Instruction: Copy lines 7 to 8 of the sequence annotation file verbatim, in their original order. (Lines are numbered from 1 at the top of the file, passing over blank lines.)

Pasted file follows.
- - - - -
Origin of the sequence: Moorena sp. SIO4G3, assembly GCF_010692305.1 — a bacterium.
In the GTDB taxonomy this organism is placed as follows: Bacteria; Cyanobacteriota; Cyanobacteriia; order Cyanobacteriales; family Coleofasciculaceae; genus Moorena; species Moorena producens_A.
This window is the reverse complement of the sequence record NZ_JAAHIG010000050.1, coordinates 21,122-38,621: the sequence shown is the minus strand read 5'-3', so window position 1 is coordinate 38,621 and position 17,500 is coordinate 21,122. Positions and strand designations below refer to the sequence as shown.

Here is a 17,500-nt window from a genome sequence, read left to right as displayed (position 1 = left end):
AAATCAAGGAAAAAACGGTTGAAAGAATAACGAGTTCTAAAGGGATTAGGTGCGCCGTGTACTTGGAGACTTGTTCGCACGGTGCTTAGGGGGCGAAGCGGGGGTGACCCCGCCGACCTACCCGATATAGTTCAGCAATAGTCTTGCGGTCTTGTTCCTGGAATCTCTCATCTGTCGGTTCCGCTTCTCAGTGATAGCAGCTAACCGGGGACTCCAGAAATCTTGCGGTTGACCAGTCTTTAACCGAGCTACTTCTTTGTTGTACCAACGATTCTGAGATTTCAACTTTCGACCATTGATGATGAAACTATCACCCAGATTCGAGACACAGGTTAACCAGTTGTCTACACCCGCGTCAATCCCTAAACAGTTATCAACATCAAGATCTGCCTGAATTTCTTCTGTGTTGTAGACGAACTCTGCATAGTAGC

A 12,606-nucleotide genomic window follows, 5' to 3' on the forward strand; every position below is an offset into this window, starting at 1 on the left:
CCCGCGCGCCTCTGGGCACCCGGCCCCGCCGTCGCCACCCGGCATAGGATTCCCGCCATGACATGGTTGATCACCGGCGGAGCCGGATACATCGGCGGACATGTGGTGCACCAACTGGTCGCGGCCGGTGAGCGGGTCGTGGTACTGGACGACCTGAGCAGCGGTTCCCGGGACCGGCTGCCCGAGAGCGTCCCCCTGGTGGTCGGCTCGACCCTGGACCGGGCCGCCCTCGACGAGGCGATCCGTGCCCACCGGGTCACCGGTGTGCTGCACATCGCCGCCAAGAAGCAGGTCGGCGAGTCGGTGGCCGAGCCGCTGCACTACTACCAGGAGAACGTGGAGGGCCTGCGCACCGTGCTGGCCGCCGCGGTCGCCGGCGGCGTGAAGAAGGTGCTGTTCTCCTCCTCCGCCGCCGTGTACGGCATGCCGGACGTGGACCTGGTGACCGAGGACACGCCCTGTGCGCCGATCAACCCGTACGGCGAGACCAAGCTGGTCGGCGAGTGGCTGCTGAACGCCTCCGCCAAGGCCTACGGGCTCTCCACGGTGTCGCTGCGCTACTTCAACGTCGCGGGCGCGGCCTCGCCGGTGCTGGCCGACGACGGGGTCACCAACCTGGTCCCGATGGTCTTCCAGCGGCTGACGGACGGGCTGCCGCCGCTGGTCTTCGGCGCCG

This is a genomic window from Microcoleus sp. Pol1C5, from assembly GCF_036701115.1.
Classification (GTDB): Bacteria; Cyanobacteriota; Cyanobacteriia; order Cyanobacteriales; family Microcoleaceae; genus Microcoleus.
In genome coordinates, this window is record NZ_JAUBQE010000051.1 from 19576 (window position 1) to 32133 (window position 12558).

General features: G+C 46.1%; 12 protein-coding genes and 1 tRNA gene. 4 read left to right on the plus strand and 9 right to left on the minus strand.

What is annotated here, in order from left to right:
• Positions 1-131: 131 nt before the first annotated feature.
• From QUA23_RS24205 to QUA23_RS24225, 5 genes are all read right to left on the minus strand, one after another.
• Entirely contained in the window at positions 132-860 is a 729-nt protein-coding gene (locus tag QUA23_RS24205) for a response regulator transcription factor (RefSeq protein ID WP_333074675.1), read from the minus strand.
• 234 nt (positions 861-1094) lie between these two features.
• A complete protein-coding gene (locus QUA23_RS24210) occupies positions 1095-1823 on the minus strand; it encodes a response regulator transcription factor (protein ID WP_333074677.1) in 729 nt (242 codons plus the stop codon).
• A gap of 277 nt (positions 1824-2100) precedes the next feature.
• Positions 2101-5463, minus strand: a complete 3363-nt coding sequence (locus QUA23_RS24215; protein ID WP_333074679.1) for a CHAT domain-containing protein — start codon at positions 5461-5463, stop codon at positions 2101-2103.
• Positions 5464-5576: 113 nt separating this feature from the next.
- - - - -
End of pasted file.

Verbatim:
CCCGCGCGCCTCTGGGCACCCGGCCCCGCCGTCGCCACCCGGCATAGGATTCCCGCCATGACATGGTTGATCACCGGCGGAGCCGGATACATCGGCGGACATGTGGTGCACCAACTGGTCGCGGCCGGTGAGCGGGTCGTGGTACTGGACGACCTGAGCAGCGGTTCCCGGGACCGGCTGCCCGAGAGCGTCCCCCTGGTGGTCGGCTCGACCCTGGACCGGGCCGCCCTCGACGAGGCGATCCGTGCCCACCGGGTCACCGGTGTGCTGCACATCGCCGCCAAGAAGCAGGTCGGCGAGTCGGTGGCCGAGCCGCTGCACTACTACCAGGAGAACGTGGAGGGCCTGCGCACCGTGCTGGCCGCCGCGGTCGCCGGCGGCGTGAAGAAGGTGCTGTTCTCCTCCTCCGCCGCCGTGTACGGCATGCCGGACGTGGACCTGGTGACCGAGGACACGCCCTGTGCGCCGATCAACCCGTACGGCGAGACCAAGCTGGTCGGCGAGTGGCTGCTGAACGCCTCCGCCAAGGCCTACGGGCTCTCCACGGTGTCGCTGCGCTACTTCAACGTCGCGGGCGCGGCCTCGCCGGTGCTGGCCGACGACGGGGTCACCAACCTGGTCCCGATGGTCTTCCAGCGGCTGACGGACGGGCTGCCGCCGCTGGTCTTCGGCGCCG

This is a genomic window from Microcoleus sp. Pol1C5, from assembly GCF_036701115.1.